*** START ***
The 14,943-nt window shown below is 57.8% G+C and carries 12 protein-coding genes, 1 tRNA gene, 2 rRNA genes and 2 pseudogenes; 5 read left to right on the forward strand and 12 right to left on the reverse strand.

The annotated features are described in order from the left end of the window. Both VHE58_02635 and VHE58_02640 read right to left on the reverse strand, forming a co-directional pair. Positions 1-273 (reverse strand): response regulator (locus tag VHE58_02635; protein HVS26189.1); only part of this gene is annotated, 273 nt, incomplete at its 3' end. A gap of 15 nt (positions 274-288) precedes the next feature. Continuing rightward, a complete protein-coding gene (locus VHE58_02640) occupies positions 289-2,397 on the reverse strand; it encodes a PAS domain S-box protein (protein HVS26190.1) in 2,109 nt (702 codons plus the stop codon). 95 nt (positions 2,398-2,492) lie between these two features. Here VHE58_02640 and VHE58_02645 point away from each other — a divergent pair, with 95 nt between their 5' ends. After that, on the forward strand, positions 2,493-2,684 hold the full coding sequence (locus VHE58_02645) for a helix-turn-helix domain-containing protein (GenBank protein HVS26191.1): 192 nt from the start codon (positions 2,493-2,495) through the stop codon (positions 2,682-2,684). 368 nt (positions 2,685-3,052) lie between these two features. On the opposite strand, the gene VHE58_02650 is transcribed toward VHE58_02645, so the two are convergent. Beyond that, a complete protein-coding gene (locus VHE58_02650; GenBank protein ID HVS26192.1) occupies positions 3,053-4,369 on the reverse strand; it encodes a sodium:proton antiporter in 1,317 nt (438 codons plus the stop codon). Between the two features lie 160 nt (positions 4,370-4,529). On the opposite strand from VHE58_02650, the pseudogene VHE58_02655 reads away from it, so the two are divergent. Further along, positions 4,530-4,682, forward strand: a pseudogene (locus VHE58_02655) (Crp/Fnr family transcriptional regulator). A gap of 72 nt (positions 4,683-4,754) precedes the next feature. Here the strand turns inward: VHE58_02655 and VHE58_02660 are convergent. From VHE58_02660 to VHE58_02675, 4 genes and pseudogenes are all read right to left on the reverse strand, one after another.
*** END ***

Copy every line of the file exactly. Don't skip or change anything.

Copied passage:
The 14,943-nt window shown below is 57.8% G+C and carries 12 protein-coding genes, 1 tRNA gene, 2 rRNA genes and 2 pseudogenes; 5 read left to right on the forward strand and 12 right to left on the reverse strand.

The annotated features are described in order from the left end of the window. Both VHE58_02635 and VHE58_02640 read right to left on the reverse strand, forming a co-directional pair. Positions 1-273 (reverse strand): response regulator (locus tag VHE58_02635; protein HVS26189.1); only part of this gene is annotated, 273 nt, incomplete at its 3' end. A gap of 15 nt (positions 274-288) precedes the next feature. Continuing rightward, a complete protein-coding gene (locus VHE58_02640) occupies positions 289-2,397 on the reverse strand; it encodes a PAS domain S-box protein (protein HVS26190.1) in 2,109 nt (702 codons plus the stop codon). 95 nt (positions 2,398-2,492) lie between these two features. Here VHE58_02640 and VHE58_02645 point away from each other — a divergent pair, with 95 nt between their 5' ends. After that, on the forward strand, positions 2,493-2,684 hold the full coding sequence (locus VHE58_02645) for a helix-turn-helix domain-containing protein (GenBank protein HVS26191.1): 192 nt from the start codon (positions 2,493-2,495) through the stop codon (positions 2,682-2,684). 368 nt (positions 2,685-3,052) lie between these two features. On the opposite strand, the gene VHE58_02650 is transcribed toward VHE58_02645, so the two are convergent. Beyond that, a complete protein-coding gene (locus VHE58_02650; GenBank protein ID HVS26192.1) occupies positions 3,053-4,369 on the reverse strand; it encodes a sodium:proton antiporter in 1,317 nt (438 codons plus the stop codon). Between the two features lie 160 nt (positions 4,370-4,529). On the opposite strand from VHE58_02650, the pseudogene VHE58_02655 reads away from it, so the two are divergent. Further along, positions 4,530-4,682, forward strand: a pseudogene (locus VHE58_02655) (Crp/Fnr family transcriptional regulator). A gap of 72 nt (positions 4,683-4,754) precedes the next feature. Here the strand turns inward: VHE58_02655 and VHE58_02660 are convergent. From VHE58_02660 to VHE58_02675, 4 genes and pseudogenes are all read right to left on the reverse strand, one after another.